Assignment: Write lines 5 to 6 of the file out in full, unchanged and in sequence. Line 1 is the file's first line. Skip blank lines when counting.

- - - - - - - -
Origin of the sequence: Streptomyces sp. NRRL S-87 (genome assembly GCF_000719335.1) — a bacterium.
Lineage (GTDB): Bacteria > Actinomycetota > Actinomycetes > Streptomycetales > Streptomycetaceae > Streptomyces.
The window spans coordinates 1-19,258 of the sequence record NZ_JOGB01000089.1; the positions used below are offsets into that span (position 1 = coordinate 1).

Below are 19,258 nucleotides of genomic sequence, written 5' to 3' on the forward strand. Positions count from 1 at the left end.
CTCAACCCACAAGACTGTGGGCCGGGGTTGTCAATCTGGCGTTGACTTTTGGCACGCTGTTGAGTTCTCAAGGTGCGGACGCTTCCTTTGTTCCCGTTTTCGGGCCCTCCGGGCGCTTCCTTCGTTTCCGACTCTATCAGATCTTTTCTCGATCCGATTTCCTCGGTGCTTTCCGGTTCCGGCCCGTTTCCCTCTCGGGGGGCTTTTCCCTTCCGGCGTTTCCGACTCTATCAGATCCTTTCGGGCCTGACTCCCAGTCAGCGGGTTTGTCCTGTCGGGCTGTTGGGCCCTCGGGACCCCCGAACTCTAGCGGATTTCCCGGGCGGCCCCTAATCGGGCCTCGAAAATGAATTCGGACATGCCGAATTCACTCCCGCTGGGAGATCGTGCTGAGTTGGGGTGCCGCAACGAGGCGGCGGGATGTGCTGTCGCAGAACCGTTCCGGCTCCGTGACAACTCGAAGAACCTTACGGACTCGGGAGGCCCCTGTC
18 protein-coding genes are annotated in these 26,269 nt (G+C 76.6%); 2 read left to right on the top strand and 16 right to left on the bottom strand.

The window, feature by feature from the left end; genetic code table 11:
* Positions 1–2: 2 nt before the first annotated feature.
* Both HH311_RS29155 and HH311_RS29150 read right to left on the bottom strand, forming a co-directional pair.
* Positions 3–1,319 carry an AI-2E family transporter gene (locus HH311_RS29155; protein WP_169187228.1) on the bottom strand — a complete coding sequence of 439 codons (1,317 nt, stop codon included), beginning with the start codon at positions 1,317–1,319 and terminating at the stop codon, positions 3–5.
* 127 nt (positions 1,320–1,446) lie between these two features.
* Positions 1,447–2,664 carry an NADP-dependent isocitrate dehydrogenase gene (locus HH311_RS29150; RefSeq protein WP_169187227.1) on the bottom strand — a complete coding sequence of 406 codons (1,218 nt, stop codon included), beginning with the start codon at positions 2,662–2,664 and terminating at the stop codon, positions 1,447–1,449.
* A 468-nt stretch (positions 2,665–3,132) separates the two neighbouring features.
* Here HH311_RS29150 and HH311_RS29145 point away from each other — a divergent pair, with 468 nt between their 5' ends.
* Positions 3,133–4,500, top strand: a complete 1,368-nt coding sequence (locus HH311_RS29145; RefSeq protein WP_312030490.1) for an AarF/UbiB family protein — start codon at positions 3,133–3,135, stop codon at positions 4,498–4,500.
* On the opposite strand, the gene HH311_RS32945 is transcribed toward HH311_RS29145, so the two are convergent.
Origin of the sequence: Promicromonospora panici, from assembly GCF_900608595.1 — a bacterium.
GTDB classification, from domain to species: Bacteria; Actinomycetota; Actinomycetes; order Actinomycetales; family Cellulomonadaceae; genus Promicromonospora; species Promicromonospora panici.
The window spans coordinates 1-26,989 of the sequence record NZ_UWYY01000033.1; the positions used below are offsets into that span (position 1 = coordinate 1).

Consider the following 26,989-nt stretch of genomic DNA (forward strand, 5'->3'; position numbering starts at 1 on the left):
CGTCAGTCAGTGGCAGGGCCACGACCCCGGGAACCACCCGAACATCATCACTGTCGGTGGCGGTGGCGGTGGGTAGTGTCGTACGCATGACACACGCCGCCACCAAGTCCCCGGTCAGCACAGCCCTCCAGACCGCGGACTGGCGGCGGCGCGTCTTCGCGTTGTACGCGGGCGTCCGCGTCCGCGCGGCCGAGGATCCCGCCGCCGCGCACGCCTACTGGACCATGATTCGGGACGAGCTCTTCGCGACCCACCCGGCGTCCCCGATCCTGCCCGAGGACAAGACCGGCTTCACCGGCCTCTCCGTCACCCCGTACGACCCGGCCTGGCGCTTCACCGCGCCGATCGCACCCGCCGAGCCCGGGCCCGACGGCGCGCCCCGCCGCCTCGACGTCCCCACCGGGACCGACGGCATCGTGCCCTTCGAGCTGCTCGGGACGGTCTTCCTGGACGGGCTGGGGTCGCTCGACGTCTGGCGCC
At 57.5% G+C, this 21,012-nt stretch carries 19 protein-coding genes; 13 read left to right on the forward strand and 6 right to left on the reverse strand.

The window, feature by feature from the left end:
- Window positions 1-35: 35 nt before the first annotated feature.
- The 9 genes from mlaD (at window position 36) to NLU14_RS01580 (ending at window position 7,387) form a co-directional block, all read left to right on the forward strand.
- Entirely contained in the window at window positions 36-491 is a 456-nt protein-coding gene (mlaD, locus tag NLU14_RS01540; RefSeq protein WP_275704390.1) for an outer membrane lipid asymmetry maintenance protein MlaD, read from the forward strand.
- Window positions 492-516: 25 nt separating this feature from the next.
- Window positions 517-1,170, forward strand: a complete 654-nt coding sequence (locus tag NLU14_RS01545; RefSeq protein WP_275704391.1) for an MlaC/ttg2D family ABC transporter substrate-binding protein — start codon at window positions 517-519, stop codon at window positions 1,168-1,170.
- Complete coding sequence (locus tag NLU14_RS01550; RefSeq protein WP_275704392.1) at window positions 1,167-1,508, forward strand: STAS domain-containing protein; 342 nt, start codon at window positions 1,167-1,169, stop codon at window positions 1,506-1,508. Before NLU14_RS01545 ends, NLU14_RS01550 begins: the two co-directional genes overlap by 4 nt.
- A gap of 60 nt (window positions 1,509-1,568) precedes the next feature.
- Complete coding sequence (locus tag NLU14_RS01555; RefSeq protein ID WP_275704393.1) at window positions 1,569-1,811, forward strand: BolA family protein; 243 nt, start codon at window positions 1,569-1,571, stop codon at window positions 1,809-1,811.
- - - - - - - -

CTCAACCCACAAGACTGTGGGCCGGGGTTGTCAATCTGGCGTTGACTTTTGGCACGCTGTTGAGTTCTCAAGGTGCGGACGCTTCCTTTGTTCCCGTTTTCGGGCCCTCCGGGCGCTTCCTTCGTTTCCGACTCTATCAGATCTTTTCTCGATCCGATTTCCTCGGTGCTTTCCGGTTCCGGCCCGTTTCCCTCTCGGGGGGCTTTTCCCTTCCGGCGTTTCCGACTCTATCAGATCCTTTCGGGCCTGACTCCCAGTCAGCGGGTTTGTCCTGTCGGGCTGTTGGGCCCTCGGGACCCCCGAACTCTAGCGGATTTCCCGGGCGGCCCCTAATCGGGCCTCGAAAATGAATTCGGACATGCCGAATTCACTCCCGCTGGGAGATCGTGCTGAGTTGGGGTGCCGCAACGAGGCGGCGGGATGTGCTGTCGCAGAACCGTTCCGGCTCCGTGACAACTCGAAGAACCTTACGGACTCGGGAGGCCCCTGTC
18 protein-coding genes are annotated in these 26,269 nt (G+C 76.6%); 2 read left to right on the top strand and 16 right to left on the bottom strand.